A TV bailiff has found himself embroiled in a planning row after taking over a run down boozer.
Paul Bohill, known for his role in Channel 5's 'Can't Pay? We'll Take It Away', bought The Plough Inn, a village pub near Withernsea in East Yorkshire. He and his business partner, Andrew Ward are set to make big changes to the pub, which was only opening once or twice a week due to illness in the previous owner's family.
Paul said: "I became involved in the pub because my business partner Andy has a campsite in Hollym and was hoping to open a restaurant on site. "When we first looked at it, there was plaster falling off the walls, it was dirty and the toilets were horrendous. It had fallen into a state of disrepair, so we needed to completely refurbish the place."
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In just a week, village volunteers were busy sprucing up the place. They encouraged the owners to open as soon as possible, so one side of the bar is now open while the other is still getting a makeover, Hull Live reports.
Paul's main focus was to improve access for disabled people. He said: "Through having a disabled friend, I know how important it is to make public spaces welcome to everyone and always ask, 'how would this work for a disabled person?'
"So while we were waiting for planning permission to build an extension for our original toilets, we needed to build a temporary emergency toilet block with disabled access. It is important to us that we can give people this facility as quickly as possible so we were advised we could get retrospective planning permission.
"We had our own machines and materials ready and waiting and have built the footings for it. But this has not gone down well with a complainant.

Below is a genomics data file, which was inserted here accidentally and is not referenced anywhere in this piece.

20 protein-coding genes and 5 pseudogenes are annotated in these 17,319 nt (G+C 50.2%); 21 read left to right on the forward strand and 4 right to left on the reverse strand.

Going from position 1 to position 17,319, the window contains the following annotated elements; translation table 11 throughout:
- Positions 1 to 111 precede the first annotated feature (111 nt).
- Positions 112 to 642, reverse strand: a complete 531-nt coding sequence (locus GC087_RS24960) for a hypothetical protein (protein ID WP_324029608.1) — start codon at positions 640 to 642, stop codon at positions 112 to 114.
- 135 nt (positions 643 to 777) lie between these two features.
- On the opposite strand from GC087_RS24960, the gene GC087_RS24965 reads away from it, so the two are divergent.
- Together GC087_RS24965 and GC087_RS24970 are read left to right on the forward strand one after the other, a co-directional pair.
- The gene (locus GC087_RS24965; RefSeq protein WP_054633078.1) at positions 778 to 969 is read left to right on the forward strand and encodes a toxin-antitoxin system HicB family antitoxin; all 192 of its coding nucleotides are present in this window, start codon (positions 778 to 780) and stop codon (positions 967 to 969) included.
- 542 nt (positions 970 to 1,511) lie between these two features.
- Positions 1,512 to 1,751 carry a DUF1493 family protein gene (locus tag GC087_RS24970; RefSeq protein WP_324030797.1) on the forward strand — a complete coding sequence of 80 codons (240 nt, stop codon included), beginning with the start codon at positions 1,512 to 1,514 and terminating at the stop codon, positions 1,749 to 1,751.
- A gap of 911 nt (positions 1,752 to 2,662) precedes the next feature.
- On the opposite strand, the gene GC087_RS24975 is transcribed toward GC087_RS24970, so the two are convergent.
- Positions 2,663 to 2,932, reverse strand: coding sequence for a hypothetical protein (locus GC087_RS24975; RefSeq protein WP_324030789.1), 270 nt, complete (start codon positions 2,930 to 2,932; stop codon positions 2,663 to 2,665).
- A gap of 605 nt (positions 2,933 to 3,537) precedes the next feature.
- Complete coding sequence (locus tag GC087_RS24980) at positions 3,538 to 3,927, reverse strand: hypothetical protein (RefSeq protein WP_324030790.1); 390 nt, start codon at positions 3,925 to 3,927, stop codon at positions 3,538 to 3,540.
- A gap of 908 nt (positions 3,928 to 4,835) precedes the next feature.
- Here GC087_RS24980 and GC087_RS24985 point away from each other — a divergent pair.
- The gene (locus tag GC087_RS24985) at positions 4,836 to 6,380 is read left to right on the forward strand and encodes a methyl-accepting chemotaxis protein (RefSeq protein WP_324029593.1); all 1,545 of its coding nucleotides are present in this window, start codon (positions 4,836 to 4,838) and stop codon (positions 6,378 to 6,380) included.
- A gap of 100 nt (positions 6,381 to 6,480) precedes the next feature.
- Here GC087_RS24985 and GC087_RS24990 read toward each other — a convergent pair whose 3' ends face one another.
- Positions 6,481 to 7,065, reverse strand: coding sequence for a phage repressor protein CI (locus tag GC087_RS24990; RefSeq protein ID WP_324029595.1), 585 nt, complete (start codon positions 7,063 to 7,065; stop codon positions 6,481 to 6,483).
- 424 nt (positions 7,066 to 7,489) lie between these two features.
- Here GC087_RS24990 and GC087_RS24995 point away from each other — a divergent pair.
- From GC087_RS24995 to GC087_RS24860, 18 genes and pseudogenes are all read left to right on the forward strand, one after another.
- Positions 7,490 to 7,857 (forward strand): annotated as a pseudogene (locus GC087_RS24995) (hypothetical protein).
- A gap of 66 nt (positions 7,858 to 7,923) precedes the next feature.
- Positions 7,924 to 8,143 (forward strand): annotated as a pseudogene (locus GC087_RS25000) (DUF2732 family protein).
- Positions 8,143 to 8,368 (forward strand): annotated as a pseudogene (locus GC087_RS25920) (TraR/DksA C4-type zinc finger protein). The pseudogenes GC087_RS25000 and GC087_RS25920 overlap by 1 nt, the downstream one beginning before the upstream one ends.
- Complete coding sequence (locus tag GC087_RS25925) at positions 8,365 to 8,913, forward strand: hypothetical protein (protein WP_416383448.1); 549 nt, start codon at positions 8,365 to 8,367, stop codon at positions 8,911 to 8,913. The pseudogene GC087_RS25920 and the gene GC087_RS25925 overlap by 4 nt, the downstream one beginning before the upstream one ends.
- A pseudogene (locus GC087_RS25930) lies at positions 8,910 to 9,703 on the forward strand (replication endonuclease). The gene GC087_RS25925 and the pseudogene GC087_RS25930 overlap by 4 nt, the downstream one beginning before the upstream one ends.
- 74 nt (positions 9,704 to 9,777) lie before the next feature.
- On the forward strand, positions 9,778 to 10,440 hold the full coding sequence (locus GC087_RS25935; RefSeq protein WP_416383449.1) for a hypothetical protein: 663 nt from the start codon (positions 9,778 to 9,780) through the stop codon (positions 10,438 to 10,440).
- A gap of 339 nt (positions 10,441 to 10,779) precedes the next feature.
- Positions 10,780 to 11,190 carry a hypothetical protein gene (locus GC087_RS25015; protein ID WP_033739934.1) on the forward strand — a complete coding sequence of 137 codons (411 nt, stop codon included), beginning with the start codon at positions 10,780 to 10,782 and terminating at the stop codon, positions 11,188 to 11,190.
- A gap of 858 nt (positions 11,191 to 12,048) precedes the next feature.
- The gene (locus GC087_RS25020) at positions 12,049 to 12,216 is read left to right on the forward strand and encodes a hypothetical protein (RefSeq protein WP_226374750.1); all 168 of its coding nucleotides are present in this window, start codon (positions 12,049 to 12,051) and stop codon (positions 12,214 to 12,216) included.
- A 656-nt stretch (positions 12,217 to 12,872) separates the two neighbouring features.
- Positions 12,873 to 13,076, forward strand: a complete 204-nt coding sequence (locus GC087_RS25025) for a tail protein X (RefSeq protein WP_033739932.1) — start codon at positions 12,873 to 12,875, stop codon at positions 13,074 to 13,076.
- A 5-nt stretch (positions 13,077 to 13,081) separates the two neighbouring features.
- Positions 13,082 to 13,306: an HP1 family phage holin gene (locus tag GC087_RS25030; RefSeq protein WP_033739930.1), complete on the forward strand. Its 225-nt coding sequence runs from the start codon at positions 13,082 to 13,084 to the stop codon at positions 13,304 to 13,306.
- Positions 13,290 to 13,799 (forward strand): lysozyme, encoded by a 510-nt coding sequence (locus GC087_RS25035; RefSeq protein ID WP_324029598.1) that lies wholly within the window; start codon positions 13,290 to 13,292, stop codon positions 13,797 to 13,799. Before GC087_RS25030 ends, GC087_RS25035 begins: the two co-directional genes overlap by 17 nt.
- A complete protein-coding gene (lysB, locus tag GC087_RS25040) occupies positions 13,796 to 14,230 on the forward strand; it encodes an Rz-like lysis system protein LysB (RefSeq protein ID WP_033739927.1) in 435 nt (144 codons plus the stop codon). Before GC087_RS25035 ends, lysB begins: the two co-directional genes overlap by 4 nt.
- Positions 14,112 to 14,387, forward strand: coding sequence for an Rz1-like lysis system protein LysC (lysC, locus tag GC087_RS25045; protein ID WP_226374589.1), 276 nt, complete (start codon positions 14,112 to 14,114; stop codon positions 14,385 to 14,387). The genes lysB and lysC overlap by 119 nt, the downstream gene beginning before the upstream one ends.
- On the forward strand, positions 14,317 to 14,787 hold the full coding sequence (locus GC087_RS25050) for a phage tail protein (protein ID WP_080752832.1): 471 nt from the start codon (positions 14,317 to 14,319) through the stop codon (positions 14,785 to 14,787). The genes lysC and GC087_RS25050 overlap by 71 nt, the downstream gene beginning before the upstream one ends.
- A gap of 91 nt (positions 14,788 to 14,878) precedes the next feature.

"We also found a covered doorway, which had been bricked up but was on the original plans, so we opened it up again because it was wide enough to fit a wheelchair through. Unfortunately, there were objections to this too."
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The pub's changes have led to a complaint, prompting the planning authority to investigate. The pub has been visited several times by officials who have asked about everything from toilet plans to the jukebox.
Paul says they've also had complaints about people smoking outside, leading to visits from the police and health and safety officers. He said: "We are not trying to bend rules and we understand why certain procedures are in place but we have been visited by almost every public body now."
He added: "Pubs are closing all over the country and we actually want to spend time and money to make this place a success and a community hub. Lesser people may have given up and shut the place down by now, after all of these visits.
"We eventually want to have a commercial kitchen and serve food, we are registering The Plough Inn as a warm space providing free tea and coffee and we want the local rugby team to come in here after their games. It is getting worrying that somebody wants to see us fail."
While East Riding of Yorkshire Council can't comment on an ongoing case, it confirmed a complaint has been made. Stephen Hunt, director of Director of Planning and Development Management at the council, said: "We have received a complaint about a potential breach of planning control and are currently investigating."
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